12. Why not to get into Ketosis during sleep to bypass the mental stress of lower glucose levels ? ? This is a question I have.
    Mild Hypoglycemia is a biggining of the Ketosis before the system switches to fat burning. Hypoglycemia is not the pleasent sensation and most people drop out of the Ketogenic diet bandwagon. There is the way of getting into making Ketones as one genius found out. To get into Ketosis trough the initial Hypoglycemic blues he said to switch to ketosis during SLEEP. The night before going to sleep he recommends to take Glucose Dispersals, natural like Cinnamon, Chromium Picolinate even (Some bodybuilders ) use Glucophage (Metformin) and taking MCT oil that initiates making Ketones during sleep and avoiding Hypoglycemic unpleasant feeling as it might happen while asleep. The morning we can confirm Ketones by Glucometer , anything below 50mg/Deciliter-10 cc of bloody indicates Ketogenic state of burning fat after using small amount of MCT oil. Further, one can use a Ketosticks to detect Ketones in the urine. The point is to get into burning fat into Ketones DURING SLEEP when transient Hypoglycemia might temporarily happen.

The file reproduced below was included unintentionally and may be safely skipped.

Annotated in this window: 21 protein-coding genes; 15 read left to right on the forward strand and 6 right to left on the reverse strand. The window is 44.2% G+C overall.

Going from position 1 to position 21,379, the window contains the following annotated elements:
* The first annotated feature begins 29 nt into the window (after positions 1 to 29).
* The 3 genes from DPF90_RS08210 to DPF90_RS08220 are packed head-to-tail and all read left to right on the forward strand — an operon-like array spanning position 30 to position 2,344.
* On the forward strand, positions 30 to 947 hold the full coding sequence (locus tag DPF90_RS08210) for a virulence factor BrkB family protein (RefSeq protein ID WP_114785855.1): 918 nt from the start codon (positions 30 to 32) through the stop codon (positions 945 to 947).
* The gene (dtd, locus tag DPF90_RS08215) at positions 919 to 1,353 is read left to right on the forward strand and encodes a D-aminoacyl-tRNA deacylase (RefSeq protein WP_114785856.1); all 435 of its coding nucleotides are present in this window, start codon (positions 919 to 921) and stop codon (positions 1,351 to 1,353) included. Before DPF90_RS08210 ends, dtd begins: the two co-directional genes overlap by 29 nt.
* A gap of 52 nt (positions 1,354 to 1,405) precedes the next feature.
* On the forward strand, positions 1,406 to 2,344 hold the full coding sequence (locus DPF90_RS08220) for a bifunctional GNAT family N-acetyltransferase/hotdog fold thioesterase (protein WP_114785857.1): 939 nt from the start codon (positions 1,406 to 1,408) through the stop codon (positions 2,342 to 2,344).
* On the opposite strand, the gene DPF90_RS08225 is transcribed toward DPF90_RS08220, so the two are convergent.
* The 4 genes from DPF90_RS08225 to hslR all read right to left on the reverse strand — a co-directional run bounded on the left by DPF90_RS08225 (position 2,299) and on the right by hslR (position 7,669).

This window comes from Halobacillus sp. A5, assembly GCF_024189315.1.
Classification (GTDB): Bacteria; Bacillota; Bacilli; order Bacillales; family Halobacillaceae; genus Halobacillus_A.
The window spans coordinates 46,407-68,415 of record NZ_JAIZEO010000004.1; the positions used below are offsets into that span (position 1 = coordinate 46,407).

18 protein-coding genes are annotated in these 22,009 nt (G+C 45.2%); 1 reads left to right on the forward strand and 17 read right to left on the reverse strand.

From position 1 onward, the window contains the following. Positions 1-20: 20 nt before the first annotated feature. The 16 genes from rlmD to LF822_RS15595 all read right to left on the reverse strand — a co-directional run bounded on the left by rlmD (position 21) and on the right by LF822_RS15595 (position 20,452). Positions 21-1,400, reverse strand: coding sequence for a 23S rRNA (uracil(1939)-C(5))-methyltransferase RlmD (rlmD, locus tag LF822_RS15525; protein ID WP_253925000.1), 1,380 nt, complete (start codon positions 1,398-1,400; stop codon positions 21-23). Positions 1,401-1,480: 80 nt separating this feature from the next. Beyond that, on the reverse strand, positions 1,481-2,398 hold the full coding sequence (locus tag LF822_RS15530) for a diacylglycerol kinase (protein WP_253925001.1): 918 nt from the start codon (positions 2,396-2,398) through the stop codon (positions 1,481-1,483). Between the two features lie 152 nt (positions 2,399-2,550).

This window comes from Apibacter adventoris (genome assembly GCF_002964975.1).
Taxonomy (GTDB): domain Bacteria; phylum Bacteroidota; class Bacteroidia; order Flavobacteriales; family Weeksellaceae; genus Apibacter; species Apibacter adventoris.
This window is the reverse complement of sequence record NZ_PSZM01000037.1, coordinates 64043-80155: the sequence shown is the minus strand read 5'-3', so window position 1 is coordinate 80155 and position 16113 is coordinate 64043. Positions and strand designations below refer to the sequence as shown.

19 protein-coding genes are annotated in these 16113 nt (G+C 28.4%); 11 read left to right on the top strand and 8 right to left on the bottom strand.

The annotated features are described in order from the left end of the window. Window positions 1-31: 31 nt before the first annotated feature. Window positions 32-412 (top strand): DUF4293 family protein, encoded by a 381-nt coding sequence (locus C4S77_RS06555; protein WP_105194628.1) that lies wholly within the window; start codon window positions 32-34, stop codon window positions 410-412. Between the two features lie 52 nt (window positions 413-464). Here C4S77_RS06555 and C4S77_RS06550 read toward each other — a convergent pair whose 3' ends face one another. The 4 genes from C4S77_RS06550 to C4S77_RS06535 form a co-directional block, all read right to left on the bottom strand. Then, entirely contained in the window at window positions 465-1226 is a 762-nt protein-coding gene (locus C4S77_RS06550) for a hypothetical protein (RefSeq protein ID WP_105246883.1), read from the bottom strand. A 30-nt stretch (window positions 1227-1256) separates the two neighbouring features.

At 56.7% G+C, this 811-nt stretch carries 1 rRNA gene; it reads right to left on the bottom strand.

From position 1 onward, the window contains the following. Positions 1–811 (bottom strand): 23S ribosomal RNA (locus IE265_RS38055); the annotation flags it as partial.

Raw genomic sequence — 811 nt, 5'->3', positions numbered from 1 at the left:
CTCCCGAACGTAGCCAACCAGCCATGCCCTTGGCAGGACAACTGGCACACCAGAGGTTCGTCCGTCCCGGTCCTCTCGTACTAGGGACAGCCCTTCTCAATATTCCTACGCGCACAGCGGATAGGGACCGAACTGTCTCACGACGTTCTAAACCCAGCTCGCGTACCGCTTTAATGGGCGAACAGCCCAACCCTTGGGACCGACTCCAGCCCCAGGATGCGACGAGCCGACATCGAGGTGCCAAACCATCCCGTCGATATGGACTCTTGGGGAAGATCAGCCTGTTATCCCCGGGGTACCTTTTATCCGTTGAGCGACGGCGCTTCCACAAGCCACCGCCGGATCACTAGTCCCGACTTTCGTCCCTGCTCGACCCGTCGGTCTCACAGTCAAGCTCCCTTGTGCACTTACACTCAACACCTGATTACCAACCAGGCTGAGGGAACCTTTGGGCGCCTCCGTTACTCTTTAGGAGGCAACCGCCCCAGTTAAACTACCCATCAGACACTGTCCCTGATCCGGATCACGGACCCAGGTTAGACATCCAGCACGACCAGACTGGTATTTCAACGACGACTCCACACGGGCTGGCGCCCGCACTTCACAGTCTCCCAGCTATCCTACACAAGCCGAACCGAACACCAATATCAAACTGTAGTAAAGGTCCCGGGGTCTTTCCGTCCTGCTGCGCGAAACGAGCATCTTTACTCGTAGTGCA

Great respect & regards to all. G.B.

  13. Ketogenic diet can be very tasty and allows some Stevia for sweet tooth. It is not a depravation diet at all. Once a week on weekends one can introduce a faze of recomposition and just for 2 days increase carbs as briefly only spiking insulin supposed to have an Anabolic, rejuvenative effects . Mo-Fr keto eating gives a plenty of rest to the Pancreas.